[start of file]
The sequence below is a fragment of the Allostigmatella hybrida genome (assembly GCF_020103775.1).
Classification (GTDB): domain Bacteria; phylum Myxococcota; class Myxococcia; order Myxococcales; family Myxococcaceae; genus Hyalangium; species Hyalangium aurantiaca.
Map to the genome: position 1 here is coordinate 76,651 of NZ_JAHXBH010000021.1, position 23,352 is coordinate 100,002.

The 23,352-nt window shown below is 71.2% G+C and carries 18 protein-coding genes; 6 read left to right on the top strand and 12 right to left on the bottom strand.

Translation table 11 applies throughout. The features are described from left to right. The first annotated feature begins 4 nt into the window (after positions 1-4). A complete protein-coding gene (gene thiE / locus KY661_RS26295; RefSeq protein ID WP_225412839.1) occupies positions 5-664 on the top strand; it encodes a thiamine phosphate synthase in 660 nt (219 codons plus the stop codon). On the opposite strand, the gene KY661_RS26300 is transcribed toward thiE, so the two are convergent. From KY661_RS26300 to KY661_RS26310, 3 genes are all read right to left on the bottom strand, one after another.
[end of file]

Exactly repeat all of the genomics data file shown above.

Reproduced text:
The sequence below is a fragment of the Allostigmatella hybrida genome (assembly GCF_020103775.1).
Classification (GTDB): domain Bacteria; phylum Myxococcota; class Myxococcia; order Myxococcales; family Myxococcaceae; genus Hyalangium; species Hyalangium aurantiaca.
Map to the genome: position 1 here is coordinate 76,651 of NZ_JAHXBH010000021.1, position 23,352 is coordinate 100,002.

The 23,352-nt window shown below is 71.2% G+C and carries 18 protein-coding genes; 6 read left to right on the top strand and 12 right to left on the bottom strand.

Translation table 11 applies throughout. The features are described from left to right. The first annotated feature begins 4 nt into the window (after positions 1-4). A complete protein-coding gene (gene thiE / locus KY661_RS26295; RefSeq protein ID WP_225412839.1) occupies positions 5-664 on the top strand; it encodes a thiamine phosphate synthase in 660 nt (219 codons plus the stop codon). On the opposite strand, the gene KY661_RS26300 is transcribed toward thiE, so the two are convergent. From KY661_RS26300 to KY661_RS26310, 3 genes are all read right to left on the bottom strand, one after another.